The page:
Barack Obama: The Obama rhetoric about standing up for working people against “special interests” is as profuse as ever. Would you care for a spot of Kool-Aid at the Mad Hatter’s tea party?
Carl Bloice: The Congressional Progressive Caucus budget that is far more sensible and humane than anything the White House is proposing. But since the “serious” people in Washington don’t cotton to it, the serious mainstream media won’t give it the time of day.
Peter Laarman: The very wealthiest Americans, whose share of income and wealth has shot up astronomically for the past 25 years, have somehow gotten a huge number of other Americans to buy into the idea that there isn’t enough money. And that therefore we should cut lifeline benefits that go to poor children and sick people and old people and veterans.
Brent Budowsky: Democratic House challengers in 2014 will clobber GOP House incumbents in 2014 who vote against Medicare and Social Security.
Robert Reich: I worry about the well-financed big lies that the very rich are the nation’s “job creators,” that the benefits from tax cuts on the rich “trickle down” to everyone else.
Brent Budowsky: The sin of the supercommittee is that it has merely mirrored the old-think politics it was created to rise above.
Carl Bloice: All across the country social services, which largely benefit lower income women, men and children are being cut back and people who made them function are being added to the ranks of the unemployed.
Brent Budowsky: Ronald Reagan once asked whether voters were better off than they were four years ago. If President Obama believes what Secretary Geithner said Sunday he will be telling many voters in 2012 they will not be much better off four years from now. This is not acceptable.
Adam Eran: Historic tax reductions on the wealthy, and the Wall-Street-Fraud recession, have reduced public revenues, and this reduction now makes otherwise too-popular-to-cut programs vulnerable. But are such cuts really necessary?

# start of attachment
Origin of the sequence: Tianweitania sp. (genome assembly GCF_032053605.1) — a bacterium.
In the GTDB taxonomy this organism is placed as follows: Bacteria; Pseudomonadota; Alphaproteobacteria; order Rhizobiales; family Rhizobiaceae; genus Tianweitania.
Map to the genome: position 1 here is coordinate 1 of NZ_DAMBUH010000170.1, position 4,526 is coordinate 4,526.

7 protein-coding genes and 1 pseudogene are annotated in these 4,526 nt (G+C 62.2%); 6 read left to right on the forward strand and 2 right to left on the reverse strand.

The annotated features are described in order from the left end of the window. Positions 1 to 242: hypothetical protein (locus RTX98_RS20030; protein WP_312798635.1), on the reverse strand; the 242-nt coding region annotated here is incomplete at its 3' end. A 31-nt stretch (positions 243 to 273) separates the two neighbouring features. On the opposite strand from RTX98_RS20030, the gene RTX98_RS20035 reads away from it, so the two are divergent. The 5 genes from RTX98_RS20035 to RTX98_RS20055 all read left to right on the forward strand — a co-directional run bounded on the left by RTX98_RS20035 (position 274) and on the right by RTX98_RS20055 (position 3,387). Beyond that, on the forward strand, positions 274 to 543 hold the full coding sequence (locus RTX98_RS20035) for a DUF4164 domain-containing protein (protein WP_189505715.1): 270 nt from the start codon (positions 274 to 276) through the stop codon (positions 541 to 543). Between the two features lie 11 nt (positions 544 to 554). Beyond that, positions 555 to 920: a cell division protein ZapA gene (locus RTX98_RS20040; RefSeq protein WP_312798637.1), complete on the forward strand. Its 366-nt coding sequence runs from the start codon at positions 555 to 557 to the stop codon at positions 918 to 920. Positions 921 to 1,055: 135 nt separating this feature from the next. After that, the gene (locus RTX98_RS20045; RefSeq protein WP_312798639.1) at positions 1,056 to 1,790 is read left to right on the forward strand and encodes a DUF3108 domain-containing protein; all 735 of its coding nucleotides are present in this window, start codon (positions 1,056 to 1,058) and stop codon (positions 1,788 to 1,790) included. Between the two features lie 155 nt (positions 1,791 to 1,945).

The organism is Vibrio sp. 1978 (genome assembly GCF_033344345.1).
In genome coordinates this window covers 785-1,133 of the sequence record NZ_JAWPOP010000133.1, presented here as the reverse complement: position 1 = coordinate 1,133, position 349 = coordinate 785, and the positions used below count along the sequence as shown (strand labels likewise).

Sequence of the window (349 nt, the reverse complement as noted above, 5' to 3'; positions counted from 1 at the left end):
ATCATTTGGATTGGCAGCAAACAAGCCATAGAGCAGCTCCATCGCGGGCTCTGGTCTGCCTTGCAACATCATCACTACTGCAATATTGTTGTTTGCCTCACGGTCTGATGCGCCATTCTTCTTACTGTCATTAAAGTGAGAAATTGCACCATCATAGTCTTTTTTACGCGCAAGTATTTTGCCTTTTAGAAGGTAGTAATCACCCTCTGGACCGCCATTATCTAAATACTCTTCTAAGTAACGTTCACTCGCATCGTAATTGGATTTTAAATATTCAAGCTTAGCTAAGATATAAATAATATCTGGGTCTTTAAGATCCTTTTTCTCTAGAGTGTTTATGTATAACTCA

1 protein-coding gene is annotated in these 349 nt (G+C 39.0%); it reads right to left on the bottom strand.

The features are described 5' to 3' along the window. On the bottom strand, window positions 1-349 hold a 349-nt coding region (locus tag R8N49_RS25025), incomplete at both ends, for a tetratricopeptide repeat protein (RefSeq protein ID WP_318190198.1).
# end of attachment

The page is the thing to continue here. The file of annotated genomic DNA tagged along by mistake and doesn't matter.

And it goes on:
Ann Robertson and Bill Leumer: The only alternative available to working people that offers real prospects for success are mass mobilizations in the streets and strikes – the kind of militant struggles that scored so many gains in the 1930s.
Norman Solomon: Evidence of the Obama administration’s “moral collapse” is profuse; the pattern is clear, the consequences already terrible. During the weeks and months ahead, progressives will need to engage in fresh strategic discussions. Public candor may be insufficient, but it is necessary.
Randy Shaw: while Obama and the Democratic Congress have achieved major gains, there is a entire other range of critical issues — the record military budget, increased troops in Afghanistan, inaction on both comprehensive immigration reform and EFCA, the absence of a major job creation program — where change is missing. This leaves Obama’s “remaking” far less sweeping than Ronald Reagan’s achievement in 1981.